The Coalition cannot afford to increase university fees

Leaks coming from inside former BP boss, Lord Browne’s review of higher education funding today suggest that will stay true to his big business background and suggest the Government raises the cap on tuition fees to £7,000 and subject universities and students to the perils of a market.

Leaks coming from inside former BP boss Lord Browne’s review of higher education funding today suggest that his final report will stay true to his big business background and recommend the Government raises the cap on tuition fees to £7,000 and subjects universities and students to the perils of a market.

It will come as no surprise that students, already facing the prospect of £25,000 of debt upon graduation, overwhelmingly object to an increase in tuition fees – but it would be mistaken to dismiss this as mere ungrateful grumbling.

Figures released as part of the NUS/HSBC student experience survey today show that 70 per cent of current students would have to reconsider going to university if fees were raised to Lord Browne’s £7,000 figure.

When top-up fees were introduced in 2006, students were told by politicians who had benefited from free university education that a tripling of their contribution would lead to real improvements and a better university experience. These improvements haven’t materialised and student satisfaction has remained static. And yet university heads are calling for the cap to be doubled again.

If there were ever a case of asking students to pay more for less, then this is it. Supposing that fees are forced up to £7,000, able and ambitious young people are staring at the prospect of an average £32,000 debt when they graduate, and a jobs market that is increasingly less friendly towards graduates, it is unsurprising that they will think again about whether the risk is worth it. And it will be poorer students, already the most risk-averse, who face being shut out.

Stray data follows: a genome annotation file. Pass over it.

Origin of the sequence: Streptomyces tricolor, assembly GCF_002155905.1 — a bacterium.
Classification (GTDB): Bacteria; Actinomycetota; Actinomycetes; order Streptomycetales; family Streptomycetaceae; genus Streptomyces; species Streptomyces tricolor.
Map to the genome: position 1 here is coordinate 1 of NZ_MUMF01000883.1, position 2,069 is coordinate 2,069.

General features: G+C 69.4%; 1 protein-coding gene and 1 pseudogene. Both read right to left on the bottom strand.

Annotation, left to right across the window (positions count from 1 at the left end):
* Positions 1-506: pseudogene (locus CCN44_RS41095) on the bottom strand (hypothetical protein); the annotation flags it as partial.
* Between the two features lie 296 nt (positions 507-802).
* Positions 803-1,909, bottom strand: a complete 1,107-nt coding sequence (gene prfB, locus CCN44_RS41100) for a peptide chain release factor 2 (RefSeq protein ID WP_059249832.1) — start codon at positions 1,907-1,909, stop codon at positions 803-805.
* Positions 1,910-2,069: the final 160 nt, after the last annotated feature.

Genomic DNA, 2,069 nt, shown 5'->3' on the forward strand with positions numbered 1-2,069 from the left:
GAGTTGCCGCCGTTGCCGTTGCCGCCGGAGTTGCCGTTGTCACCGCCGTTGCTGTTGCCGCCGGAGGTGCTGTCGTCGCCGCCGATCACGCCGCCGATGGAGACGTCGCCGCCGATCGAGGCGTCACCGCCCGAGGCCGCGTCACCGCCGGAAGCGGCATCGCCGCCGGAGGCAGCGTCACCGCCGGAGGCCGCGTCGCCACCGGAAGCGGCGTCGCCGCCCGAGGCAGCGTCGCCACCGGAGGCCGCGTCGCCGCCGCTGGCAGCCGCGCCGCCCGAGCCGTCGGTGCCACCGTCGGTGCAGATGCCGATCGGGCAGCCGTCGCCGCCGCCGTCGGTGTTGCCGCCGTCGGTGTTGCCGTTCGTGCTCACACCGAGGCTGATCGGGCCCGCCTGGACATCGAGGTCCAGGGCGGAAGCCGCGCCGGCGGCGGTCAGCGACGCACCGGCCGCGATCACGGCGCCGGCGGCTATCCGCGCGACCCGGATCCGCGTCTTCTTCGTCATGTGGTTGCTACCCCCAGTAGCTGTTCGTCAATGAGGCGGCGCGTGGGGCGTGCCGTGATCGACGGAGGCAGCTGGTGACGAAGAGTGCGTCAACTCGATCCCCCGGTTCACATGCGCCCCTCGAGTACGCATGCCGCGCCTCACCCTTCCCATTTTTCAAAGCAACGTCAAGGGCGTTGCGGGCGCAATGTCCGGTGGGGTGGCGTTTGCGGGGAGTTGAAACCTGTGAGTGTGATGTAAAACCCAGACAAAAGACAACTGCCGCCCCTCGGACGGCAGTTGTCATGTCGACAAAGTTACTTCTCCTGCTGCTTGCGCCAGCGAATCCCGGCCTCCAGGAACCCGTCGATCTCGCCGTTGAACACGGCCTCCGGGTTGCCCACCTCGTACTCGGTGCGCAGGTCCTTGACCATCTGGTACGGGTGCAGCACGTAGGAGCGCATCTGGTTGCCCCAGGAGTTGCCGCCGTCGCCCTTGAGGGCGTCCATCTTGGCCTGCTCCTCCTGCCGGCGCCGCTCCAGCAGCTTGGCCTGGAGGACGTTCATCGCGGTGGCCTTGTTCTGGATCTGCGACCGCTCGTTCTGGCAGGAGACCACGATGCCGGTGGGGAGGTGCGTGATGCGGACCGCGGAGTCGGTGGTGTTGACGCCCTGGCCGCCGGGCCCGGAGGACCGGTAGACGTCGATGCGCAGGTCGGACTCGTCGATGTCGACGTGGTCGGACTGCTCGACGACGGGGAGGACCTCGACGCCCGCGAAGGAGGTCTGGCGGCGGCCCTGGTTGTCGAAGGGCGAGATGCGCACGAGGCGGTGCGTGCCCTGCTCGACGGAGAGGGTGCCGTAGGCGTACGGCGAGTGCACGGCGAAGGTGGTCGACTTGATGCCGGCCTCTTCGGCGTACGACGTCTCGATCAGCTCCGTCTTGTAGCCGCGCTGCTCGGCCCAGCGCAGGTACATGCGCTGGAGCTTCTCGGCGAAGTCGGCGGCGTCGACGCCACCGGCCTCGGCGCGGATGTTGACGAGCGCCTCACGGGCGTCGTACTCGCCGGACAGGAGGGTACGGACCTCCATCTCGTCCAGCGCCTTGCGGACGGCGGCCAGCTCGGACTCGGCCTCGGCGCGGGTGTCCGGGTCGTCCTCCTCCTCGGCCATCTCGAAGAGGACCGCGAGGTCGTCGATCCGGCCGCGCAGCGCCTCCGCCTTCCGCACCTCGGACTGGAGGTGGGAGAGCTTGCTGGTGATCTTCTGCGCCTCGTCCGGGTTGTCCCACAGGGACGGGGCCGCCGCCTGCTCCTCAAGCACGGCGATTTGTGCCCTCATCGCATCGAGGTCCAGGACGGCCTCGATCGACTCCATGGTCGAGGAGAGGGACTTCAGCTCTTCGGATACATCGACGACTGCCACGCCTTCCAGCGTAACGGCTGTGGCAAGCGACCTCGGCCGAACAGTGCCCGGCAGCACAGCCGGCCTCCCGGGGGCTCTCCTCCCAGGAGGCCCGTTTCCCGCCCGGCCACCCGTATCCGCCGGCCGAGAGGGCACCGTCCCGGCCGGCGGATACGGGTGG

NUS’ survey released today also shows that almost half of students receive financial support from friends or family, an increase of nearly 10% in just two years. The proportion of students in the lowest socio-economic group able to rely on this support has dropped dramatically in the last year whilst those in the highest groups are now more likely to lean on family to help cover university costs.

If fees are doubled the number relying on that support to be able to go to university will increase. When asked about increasing their contribution, two-thirds of students surveyed preferred alternative methods, such as some form of progressive graduate tax, to an increase in fees. Lord Browne has apparently failed to comprehend quite how discredited and widely unpopular the current funding system is, or to listen to Business Secretary Vince Cable’s clear statements on the need to replace the “poll tax” of top-up fees with a fairer alternative.

Fortunately, every single Liberal Democrat MP, including Vince Cable and Nick Clegg, have long opposed tuition fees and signed an NUS pledge to vote against any increase in fees and to pressure the government to introduce a fairer alternative. Now that they are part of the Coalition Government, the public will hold them to the cast-iron commitments they have made on what is a totemic issue for both their party and their voters. Now in opposition, all leadership contenders for the Labour Party have indicated they would oppose higher fees, and 4 of the 5 appear to back a graduate tax.

The current system of top-up fees is unpopular, unfair, and unsustainable. Students cannot afford higher fees, universities have failed to make the case for them, and the Coalition Government will be heading for a split if they attempt to introduce them. Fees are quite clearly an idea whose time has passed and the sooner Lord Browne, government ministers, and university heads realise this, the sooner we can begin in earnest the real discussion of how to save our universities with a fair and sustainable funding settlement.

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